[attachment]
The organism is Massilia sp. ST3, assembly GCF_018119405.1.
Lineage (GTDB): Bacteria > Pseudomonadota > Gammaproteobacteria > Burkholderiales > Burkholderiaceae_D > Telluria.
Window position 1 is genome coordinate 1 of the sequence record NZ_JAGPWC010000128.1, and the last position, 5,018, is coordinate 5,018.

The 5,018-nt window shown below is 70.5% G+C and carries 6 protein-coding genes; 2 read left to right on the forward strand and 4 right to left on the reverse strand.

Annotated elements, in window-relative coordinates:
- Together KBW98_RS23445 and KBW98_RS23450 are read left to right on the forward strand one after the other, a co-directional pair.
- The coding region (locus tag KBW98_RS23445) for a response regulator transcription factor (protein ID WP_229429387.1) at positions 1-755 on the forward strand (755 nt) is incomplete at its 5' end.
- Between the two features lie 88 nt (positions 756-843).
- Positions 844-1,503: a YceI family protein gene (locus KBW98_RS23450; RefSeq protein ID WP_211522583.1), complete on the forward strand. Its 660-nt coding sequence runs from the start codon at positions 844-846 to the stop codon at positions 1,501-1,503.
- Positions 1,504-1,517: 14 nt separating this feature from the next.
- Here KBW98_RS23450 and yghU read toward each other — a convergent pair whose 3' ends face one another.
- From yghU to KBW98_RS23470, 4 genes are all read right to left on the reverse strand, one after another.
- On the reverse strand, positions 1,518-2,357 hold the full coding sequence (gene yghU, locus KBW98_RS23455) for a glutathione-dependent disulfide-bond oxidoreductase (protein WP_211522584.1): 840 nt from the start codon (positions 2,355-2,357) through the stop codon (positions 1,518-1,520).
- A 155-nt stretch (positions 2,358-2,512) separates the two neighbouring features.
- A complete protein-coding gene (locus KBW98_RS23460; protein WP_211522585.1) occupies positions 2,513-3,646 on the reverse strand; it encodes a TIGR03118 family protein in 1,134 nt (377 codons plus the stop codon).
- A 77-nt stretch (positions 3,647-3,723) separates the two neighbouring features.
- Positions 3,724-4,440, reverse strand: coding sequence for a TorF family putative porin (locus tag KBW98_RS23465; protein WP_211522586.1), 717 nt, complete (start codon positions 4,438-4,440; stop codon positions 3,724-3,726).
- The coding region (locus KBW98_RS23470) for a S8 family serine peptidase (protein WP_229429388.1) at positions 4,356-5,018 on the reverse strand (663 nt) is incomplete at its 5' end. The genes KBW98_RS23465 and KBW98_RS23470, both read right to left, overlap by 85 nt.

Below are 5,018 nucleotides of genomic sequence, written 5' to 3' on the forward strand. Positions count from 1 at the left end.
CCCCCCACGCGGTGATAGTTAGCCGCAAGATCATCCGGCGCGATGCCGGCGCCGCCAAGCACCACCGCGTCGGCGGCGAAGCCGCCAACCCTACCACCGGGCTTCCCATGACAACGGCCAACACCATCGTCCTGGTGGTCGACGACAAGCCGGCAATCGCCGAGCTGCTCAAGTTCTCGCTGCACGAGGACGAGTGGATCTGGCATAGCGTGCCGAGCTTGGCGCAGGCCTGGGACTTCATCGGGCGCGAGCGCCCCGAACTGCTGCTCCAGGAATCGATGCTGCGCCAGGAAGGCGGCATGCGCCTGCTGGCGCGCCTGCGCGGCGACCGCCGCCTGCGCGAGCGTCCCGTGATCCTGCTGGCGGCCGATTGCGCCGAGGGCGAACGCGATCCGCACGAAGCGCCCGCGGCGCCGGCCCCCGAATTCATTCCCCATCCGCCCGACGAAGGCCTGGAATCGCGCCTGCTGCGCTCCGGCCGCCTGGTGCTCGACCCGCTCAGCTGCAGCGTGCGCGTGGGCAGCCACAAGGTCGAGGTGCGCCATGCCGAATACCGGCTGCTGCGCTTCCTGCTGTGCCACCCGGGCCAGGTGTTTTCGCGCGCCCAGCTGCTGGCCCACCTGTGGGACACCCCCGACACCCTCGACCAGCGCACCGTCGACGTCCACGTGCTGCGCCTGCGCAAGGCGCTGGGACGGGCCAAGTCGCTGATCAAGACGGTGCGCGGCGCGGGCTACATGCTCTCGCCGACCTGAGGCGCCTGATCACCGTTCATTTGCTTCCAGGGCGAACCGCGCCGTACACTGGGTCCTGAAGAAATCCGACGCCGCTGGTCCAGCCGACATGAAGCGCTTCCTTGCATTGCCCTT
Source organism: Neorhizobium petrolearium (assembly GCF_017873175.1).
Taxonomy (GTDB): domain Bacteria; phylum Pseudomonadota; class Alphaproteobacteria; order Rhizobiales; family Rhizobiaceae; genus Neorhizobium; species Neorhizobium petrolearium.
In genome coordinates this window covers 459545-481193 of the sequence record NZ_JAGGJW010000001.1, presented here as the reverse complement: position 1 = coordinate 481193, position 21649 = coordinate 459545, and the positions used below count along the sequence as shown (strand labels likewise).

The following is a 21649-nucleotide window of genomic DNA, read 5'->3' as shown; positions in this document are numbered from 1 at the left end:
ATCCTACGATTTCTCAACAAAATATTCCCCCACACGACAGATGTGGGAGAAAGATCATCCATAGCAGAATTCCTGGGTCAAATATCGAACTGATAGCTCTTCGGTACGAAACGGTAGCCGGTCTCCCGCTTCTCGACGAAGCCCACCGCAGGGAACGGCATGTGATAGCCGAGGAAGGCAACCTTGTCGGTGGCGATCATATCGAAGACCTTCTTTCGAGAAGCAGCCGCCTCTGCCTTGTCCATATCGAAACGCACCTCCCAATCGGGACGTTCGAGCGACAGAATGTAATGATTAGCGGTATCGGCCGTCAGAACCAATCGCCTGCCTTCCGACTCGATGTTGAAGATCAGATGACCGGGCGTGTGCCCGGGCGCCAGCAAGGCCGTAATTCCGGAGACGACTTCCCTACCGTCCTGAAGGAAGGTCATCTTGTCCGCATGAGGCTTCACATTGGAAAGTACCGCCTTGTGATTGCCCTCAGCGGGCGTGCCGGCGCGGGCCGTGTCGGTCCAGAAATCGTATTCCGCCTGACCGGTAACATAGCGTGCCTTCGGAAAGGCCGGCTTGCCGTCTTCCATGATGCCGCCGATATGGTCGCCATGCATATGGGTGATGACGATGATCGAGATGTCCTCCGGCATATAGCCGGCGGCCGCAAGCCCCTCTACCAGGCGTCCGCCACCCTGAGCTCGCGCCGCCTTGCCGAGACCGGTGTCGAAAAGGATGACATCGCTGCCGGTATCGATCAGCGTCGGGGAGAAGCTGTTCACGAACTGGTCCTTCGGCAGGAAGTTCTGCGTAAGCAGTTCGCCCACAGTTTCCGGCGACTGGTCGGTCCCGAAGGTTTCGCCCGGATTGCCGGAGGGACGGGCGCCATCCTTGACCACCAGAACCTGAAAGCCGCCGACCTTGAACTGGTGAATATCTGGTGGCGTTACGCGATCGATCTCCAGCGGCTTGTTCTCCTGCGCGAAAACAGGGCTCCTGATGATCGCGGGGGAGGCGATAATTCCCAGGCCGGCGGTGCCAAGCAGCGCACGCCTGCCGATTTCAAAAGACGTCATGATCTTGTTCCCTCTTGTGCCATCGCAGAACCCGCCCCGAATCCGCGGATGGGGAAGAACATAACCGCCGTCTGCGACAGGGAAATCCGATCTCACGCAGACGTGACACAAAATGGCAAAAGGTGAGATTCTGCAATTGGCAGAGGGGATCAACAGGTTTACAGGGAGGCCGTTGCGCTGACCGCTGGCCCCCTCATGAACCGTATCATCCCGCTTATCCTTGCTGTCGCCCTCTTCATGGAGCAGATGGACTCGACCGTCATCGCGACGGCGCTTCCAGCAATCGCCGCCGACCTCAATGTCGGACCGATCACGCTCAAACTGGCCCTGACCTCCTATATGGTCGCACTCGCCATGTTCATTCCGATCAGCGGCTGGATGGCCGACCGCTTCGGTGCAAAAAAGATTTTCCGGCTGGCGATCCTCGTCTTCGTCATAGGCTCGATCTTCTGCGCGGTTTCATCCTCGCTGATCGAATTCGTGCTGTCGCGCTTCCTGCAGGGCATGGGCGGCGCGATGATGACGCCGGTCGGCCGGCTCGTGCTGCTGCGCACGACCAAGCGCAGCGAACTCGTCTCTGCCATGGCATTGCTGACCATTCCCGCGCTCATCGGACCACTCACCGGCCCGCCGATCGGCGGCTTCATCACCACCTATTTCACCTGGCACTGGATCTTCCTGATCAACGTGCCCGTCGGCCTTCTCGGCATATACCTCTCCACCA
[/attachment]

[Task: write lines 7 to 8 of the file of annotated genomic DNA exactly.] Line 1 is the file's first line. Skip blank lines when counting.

- The coding region (locus tag KBW98_RS23445) for a response regulator transcription factor (protein ID WP_229429387.1) at positions 1-755 on the forward strand (755 nt) is incomplete at its 5' end.
- Between the two features lie 88 nt (positions 756-843).